Preserving or escaping? On the welfare effects of environmental self-protective choices
Angelo Antoci and
Simone Borghesi ()
MPRA Paper from University Library of Munich, Germany
In modern societies individuals often try to alleviate their personal damages from environmental degradation by increasing their consumption of private goods. Although this “self-protective” behavior is very frequent in industrial economies, insufficient attention has been paid to its economic and environmental consequences. In this paper we show that such a behavior can give rise to a self-reinforcing growth process in which environmental degradation increases economic growth and vice-versa, leading the economy on a welfare-reducing path. For this purpose, we first provide several examples of environmental self-protective choices to give a heuristic view of this phenomenon and then examine their effects through a two-islands evolutionary model that leads the reader beyond a purely intuitive understanding of the argument. Although the proposed model is deliberately very simple, it may provide some interesting insights on an aspect that has been mainly ignored in the literature so far.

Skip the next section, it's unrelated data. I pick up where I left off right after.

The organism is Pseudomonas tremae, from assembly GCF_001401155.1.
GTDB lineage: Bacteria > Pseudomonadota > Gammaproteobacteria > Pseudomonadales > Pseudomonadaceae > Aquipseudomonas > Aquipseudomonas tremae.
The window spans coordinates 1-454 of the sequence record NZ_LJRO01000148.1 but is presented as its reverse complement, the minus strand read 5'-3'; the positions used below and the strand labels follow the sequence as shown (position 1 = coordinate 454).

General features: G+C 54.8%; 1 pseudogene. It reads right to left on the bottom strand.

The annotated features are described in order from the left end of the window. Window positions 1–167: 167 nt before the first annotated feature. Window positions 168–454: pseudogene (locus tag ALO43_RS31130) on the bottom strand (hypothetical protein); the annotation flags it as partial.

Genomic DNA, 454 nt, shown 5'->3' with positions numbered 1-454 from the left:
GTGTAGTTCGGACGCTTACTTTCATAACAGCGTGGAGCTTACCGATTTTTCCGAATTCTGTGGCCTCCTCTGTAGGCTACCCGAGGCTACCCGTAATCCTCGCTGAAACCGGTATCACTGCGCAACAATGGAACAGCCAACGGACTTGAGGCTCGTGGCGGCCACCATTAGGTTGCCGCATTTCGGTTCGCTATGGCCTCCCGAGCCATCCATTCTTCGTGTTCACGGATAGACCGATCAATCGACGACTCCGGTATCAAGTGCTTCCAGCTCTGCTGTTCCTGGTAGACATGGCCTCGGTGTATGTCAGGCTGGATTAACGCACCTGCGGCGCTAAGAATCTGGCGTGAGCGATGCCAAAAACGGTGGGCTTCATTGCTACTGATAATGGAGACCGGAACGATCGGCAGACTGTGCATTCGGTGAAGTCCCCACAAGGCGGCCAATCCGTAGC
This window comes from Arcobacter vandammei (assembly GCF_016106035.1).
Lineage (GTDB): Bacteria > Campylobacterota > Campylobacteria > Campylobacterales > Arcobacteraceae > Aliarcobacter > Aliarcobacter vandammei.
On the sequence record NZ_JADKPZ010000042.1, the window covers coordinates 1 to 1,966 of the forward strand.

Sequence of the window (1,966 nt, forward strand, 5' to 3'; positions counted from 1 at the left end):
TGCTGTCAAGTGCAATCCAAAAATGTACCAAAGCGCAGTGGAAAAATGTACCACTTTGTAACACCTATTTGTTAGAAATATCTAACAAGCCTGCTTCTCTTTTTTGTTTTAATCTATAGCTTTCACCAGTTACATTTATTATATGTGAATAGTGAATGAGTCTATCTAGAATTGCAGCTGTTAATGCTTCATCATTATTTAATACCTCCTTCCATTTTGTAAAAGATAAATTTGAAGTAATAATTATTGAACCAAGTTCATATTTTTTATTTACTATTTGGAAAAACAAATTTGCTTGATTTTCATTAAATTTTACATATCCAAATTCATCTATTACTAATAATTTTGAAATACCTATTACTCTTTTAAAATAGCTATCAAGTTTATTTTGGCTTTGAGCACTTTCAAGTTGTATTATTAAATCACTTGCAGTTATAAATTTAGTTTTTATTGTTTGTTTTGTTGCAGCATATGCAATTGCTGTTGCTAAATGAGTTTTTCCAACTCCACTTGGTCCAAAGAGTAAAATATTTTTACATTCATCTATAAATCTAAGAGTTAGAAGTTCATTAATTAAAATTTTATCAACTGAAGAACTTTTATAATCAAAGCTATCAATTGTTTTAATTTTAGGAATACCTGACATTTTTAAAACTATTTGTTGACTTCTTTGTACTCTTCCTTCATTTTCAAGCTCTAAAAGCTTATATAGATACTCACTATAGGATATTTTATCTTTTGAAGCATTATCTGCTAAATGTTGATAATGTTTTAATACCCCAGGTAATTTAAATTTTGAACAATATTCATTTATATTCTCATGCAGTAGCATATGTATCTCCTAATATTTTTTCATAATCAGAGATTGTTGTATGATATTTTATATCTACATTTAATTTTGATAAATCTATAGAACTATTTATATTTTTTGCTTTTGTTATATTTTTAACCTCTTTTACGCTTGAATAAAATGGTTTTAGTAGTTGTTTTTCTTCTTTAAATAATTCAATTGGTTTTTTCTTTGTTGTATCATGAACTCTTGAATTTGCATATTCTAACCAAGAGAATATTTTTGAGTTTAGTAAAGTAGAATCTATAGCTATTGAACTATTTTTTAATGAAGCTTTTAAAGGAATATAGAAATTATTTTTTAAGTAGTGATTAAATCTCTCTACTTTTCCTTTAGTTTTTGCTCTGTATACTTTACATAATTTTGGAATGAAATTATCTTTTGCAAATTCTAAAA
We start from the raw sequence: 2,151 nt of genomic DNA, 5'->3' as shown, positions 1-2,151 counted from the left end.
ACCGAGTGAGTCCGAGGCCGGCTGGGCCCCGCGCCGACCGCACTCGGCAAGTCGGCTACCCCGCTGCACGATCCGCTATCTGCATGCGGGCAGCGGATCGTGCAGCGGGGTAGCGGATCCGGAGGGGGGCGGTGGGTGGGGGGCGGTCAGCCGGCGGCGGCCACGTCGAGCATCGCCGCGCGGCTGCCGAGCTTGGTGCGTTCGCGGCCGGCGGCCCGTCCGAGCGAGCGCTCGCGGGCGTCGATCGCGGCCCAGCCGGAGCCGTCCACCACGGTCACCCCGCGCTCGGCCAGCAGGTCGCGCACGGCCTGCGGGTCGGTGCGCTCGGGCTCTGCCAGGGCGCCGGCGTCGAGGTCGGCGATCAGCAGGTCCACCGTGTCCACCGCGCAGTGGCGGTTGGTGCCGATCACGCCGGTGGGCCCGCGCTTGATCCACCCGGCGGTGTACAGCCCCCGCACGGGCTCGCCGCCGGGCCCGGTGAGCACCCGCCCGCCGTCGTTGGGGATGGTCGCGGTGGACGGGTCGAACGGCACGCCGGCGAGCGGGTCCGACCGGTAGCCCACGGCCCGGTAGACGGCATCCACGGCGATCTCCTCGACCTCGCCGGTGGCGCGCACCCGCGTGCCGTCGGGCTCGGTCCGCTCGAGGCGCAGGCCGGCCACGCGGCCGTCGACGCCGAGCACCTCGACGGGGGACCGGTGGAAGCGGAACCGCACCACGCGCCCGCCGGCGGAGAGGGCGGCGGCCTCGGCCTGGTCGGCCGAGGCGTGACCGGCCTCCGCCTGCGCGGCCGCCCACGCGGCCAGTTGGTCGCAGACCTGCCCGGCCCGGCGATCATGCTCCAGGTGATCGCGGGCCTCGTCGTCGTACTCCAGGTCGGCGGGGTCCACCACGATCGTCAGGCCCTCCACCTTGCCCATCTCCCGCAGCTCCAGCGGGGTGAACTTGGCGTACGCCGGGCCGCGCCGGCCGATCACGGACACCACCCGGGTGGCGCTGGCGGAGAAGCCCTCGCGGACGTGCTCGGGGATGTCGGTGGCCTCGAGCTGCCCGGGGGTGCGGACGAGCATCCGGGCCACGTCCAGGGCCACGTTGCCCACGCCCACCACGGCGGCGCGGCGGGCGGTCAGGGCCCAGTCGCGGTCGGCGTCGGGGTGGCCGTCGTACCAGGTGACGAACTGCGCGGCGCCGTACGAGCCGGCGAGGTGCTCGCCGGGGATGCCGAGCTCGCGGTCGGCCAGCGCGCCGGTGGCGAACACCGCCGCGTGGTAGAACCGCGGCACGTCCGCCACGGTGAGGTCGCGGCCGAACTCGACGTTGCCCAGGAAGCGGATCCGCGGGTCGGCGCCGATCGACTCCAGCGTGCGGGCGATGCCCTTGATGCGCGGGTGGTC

Keywords: Self-protective choices; defensive expenditures; environmental degradation; negative externalities; economic growth. (search for similar items in EconPapers)
JEL-codes: O10 Q01 Q20 (search for similar items in EconPapers)
New Economics Papers: this item is included in nep-env
References: View references in EconPapers View complete reference list from CitEc
Citations: View citations in EconPapers (1) Track citations by RSS feed
Downloads: (external link)
https://mpra.ub.uni-muenchen.de/22580/1/MPRA_paper_22580.pdf original version (application/pdf)
Journal Article: Preserving or escaping? On the welfare effects of environmental self-protective choices (2012)
This item may be available elsewhere in EconPapers: Search for items with the same title.
Export reference: BibTeX
RIS (EndNote, ProCite, RefMan)
Persistent link: https://EconPapers.repec.org/RePEc:pra:mprapa:22580
Access Statistics for this paper
More papers in MPRA Paper from University Library of Munich, Germany Ludwigstraße 33, D-80539 Munich, Germany. Contact information at EDIRC.
Bibliographic data for series maintained by Joachim Winter ().